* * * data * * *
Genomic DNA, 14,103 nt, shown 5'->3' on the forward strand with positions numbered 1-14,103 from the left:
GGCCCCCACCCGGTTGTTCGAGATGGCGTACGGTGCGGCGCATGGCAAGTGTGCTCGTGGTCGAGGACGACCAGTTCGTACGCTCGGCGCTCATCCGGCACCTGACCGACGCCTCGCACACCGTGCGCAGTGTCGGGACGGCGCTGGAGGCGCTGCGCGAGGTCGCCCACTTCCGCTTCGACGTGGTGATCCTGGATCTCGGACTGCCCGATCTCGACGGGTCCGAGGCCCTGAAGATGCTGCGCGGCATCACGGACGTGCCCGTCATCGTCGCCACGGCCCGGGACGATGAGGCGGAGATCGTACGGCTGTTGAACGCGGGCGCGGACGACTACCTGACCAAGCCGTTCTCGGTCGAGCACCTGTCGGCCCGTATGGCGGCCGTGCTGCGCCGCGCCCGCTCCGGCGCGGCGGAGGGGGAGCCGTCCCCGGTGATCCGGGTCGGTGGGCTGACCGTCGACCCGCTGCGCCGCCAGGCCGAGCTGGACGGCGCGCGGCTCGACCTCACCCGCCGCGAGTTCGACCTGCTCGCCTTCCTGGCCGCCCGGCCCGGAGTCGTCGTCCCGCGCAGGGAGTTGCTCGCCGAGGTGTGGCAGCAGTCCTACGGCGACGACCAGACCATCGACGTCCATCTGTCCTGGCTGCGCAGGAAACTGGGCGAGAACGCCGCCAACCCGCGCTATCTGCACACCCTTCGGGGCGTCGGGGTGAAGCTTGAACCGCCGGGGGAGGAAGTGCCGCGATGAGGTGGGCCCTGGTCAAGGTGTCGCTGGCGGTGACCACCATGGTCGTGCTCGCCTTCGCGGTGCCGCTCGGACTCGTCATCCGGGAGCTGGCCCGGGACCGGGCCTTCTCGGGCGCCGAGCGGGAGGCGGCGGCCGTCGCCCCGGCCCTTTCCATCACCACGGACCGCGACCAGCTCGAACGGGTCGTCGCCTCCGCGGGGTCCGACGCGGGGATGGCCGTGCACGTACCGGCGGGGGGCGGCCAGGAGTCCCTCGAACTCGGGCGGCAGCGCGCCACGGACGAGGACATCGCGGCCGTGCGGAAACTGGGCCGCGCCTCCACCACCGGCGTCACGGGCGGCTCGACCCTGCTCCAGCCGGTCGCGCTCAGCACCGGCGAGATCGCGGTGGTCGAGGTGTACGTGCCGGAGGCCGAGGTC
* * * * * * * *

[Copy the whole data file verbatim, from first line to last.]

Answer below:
Genomic DNA, 14,103 nt, shown 5'->3' on the forward strand with positions numbered 1-14,103 from the left:
GGCCCCCACCCGGTTGTTCGAGATGGCGTACGGTGCGGCGCATGGCAAGTGTGCTCGTGGTCGAGGACGACCAGTTCGTACGCTCGGCGCTCATCCGGCACCTGACCGACGCCTCGCACACCGTGCGCAGTGTCGGGACGGCGCTGGAGGCGCTGCGCGAGGTCGCCCACTTCCGCTTCGACGTGGTGATCCTGGATCTCGGACTGCCCGATCTCGACGGGTCCGAGGCCCTGAAGATGCTGCGCGGCATCACGGACGTGCCCGTCATCGTCGCCACGGCCCGGGACGATGAGGCGGAGATCGTACGGCTGTTGAACGCGGGCGCGGACGACTACCTGACCAAGCCGTTCTCGGTCGAGCACCTGTCGGCCCGTATGGCGGCCGTGCTGCGCCGCGCCCGCTCCGGCGCGGCGGAGGGGGAGCCGTCCCCGGTGATCCGGGTCGGTGGGCTGACCGTCGACCCGCTGCGCCGCCAGGCCGAGCTGGACGGCGCGCGGCTCGACCTCACCCGCCGCGAGTTCGACCTGCTCGCCTTCCTGGCCGCCCGGCCCGGAGTCGTCGTCCCGCGCAGGGAGTTGCTCGCCGAGGTGTGGCAGCAGTCCTACGGCGACGACCAGACCATCGACGTCCATCTGTCCTGGCTGCGCAGGAAACTGGGCGAGAACGCCGCCAACCCGCGCTATCTGCACACCCTTCGGGGCGTCGGGGTGAAGCTTGAACCGCCGGGGGAGGAAGTGCCGCGATGAGGTGGGCCCTGGTCAAGGTGTCGCTGGCGGTGACCACCATGGTCGTGCTCGCCTTCGCGGTGCCGCTCGGACTCGTCATCCGGGAGCTGGCCCGGGACCGGGCCTTCTCGGGCGCCGAGCGGGAGGCGGCGGCCGTCGCCCCGGCCCTTTCCATCACCACGGACCGCGACCAGCTCGAACGGGTCGTCGCCTCCGCGGGGTCCGACGCGGGGATGGCCGTGCACGTACCGGCGGGGGGCGGCCAGGAGTCCCTCGAACTCGGGCGGCAGCGCGCCACGGACGAGGACATCGCGGCCGTGCGGAAACTGGGCCGCGCCTCCACCACCGGCGTCACGGGCGGCTCGACCCTGCTCCAGCCGGTCGCGCTCAGCACCGGCGAGATCGCGGTGGTCGAGGTGTACGTGCCGGAGGCCGAGGTC